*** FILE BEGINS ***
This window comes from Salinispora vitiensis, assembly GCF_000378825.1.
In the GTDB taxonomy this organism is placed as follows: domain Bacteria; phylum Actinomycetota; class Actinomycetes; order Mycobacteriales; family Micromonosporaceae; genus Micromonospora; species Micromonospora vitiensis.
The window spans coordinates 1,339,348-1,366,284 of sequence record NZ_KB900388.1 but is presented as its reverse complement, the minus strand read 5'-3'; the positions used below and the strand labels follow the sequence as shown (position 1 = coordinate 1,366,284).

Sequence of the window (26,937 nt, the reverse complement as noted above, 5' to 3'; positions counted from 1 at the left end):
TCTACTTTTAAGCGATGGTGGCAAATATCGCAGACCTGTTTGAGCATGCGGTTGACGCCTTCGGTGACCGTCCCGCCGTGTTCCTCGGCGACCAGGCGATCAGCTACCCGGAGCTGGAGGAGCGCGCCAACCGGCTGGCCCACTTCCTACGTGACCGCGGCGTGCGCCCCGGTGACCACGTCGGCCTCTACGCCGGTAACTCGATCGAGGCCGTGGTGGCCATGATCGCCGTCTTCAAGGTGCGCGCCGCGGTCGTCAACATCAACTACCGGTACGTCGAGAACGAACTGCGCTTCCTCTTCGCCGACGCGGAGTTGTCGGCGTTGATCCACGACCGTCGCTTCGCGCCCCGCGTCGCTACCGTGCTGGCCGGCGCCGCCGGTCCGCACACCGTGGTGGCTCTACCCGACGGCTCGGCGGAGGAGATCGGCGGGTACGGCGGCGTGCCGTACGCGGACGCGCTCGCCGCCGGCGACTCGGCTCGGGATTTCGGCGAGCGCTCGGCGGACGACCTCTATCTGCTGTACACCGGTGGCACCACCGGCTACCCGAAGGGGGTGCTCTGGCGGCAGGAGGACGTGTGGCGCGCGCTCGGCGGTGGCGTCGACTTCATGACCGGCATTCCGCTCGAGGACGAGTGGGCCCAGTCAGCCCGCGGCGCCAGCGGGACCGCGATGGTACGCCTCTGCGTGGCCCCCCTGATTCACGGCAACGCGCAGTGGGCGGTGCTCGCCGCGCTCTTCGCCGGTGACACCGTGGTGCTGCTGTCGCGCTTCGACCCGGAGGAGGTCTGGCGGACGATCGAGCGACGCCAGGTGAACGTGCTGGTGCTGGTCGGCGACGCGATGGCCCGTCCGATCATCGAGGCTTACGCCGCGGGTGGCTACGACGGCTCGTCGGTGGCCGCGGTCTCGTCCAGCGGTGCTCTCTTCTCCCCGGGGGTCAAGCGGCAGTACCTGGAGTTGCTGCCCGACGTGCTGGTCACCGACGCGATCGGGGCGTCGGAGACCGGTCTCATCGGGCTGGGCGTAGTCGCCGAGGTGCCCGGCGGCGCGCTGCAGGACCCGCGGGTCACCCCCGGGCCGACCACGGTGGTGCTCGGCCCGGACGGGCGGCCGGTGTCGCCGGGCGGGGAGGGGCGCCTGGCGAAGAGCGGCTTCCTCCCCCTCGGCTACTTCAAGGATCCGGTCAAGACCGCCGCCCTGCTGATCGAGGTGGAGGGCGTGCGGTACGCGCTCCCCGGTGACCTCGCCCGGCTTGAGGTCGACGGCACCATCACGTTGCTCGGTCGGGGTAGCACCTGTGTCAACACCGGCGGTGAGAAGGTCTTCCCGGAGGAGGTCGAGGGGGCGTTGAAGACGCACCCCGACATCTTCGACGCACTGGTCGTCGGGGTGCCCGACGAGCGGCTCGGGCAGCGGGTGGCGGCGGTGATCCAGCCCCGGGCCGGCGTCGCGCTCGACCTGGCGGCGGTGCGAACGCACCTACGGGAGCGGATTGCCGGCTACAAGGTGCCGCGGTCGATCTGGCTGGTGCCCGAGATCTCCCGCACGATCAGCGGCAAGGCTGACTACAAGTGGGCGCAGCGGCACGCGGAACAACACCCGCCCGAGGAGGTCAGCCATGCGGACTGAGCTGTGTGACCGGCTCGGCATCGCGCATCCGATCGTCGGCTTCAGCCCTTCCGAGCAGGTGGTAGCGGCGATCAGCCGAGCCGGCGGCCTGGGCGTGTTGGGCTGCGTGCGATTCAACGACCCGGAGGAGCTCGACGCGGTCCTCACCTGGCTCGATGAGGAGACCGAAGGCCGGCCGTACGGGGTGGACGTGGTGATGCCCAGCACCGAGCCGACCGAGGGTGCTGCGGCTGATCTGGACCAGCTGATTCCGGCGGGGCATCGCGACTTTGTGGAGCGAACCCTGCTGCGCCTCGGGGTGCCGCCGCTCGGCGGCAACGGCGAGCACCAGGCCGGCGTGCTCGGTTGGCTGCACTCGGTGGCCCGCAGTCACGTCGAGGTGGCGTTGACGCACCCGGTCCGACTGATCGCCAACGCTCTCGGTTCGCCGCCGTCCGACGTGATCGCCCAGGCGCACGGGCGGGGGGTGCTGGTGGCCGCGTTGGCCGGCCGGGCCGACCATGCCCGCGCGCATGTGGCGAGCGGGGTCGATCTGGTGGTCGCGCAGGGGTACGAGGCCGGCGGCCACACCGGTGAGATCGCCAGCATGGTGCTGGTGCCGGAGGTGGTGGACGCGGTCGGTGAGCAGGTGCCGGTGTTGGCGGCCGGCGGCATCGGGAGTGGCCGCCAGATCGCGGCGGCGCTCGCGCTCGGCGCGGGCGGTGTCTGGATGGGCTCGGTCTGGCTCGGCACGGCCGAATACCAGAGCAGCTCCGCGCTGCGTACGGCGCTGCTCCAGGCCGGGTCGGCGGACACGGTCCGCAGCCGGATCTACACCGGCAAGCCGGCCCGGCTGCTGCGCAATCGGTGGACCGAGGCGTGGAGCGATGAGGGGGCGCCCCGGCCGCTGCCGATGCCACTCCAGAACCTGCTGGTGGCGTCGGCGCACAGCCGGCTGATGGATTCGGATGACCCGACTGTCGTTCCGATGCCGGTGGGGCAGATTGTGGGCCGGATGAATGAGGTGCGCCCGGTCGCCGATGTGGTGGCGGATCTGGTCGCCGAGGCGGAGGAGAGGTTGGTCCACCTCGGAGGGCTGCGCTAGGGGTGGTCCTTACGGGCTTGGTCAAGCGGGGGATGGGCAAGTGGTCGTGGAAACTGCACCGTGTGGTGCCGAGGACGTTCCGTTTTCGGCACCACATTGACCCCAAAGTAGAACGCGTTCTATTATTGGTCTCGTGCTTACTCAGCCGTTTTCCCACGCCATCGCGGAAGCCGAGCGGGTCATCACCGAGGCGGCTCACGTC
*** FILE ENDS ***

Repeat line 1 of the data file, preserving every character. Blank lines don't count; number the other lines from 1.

This window comes from Salinispora vitiensis, assembly GCF_000378825.1.